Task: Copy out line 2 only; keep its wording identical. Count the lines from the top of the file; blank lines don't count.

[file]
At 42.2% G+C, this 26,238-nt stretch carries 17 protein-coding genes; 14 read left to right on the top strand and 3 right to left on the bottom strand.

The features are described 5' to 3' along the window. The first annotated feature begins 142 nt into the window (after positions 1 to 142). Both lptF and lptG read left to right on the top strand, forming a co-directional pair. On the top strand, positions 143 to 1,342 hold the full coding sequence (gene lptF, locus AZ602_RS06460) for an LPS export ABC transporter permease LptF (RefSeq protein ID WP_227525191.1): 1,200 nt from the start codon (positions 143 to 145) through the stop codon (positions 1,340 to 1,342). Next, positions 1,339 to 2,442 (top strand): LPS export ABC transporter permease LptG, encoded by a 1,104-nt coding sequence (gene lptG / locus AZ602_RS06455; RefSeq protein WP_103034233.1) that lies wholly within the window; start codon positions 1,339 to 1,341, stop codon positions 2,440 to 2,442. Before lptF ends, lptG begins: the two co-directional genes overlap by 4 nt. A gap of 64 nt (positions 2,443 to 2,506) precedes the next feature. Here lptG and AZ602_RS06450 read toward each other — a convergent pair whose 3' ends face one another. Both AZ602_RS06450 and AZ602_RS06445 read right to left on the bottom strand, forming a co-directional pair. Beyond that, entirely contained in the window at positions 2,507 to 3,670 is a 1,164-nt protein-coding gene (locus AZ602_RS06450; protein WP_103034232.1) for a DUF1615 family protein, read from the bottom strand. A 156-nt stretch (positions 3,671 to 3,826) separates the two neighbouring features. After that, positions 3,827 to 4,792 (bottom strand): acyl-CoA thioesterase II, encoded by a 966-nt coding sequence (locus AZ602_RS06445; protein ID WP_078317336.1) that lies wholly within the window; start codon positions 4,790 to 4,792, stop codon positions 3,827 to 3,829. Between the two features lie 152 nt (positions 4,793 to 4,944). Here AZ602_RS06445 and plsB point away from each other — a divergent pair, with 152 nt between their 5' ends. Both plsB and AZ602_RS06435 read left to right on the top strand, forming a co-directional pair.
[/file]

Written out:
The features are described 5' to 3' along the window. The first annotated feature begins 142 nt into the window (after positions 1 to 142). Both lptF and lptG read left to right on the top strand, forming a co-directional pair. On the top strand, positions 143 to 1,342 hold the full coding sequence (gene lptF, locus AZ602_RS06460) for an LPS export ABC transporter permease LptF (RefSeq protein ID WP_227525191.1): 1,200 nt from the start codon (positions 143 to 145) through the stop codon (positions 1,340 to 1,342). Next, positions 1,339 to 2,442 (top strand): LPS export ABC transporter permease LptG, encoded by a 1,104-nt coding sequence (gene lptG / locus AZ602_RS06455; RefSeq protein WP_103034233.1) that lies wholly within the window; start codon positions 1,339 to 1,341, stop codon positions 2,440 to 2,442. Before lptF ends, lptG begins: the two co-directional genes overlap by 4 nt. A gap of 64 nt (positions 2,443 to 2,506) precedes the next feature. Here lptG and AZ602_RS06450 read toward each other — a convergent pair whose 3' ends face one another. Both AZ602_RS06450 and AZ602_RS06445 read right to left on the bottom strand, forming a co-directional pair. Beyond that, entirely contained in the window at positions 2,507 to 3,670 is a 1,164-nt protein-coding gene (locus AZ602_RS06450; protein WP_103034232.1) for a DUF1615 family protein, read from the bottom strand. A 156-nt stretch (positions 3,671 to 3,826) separates the two neighbouring features. After that, positions 3,827 to 4,792 (bottom strand): acyl-CoA thioesterase II, encoded by a 966-nt coding sequence (locus AZ602_RS06445; protein ID WP_078317336.1) that lies wholly within the window; start codon positions 4,790 to 4,792, stop codon positions 3,827 to 3,829. Between the two features lie 152 nt (positions 4,793 to 4,944). Here AZ602_RS06445 and plsB point away from each other — a divergent pair, with 152 nt between their 5' ends. Both plsB and AZ602_RS06435 read left to right on the top strand, forming a co-directional pair.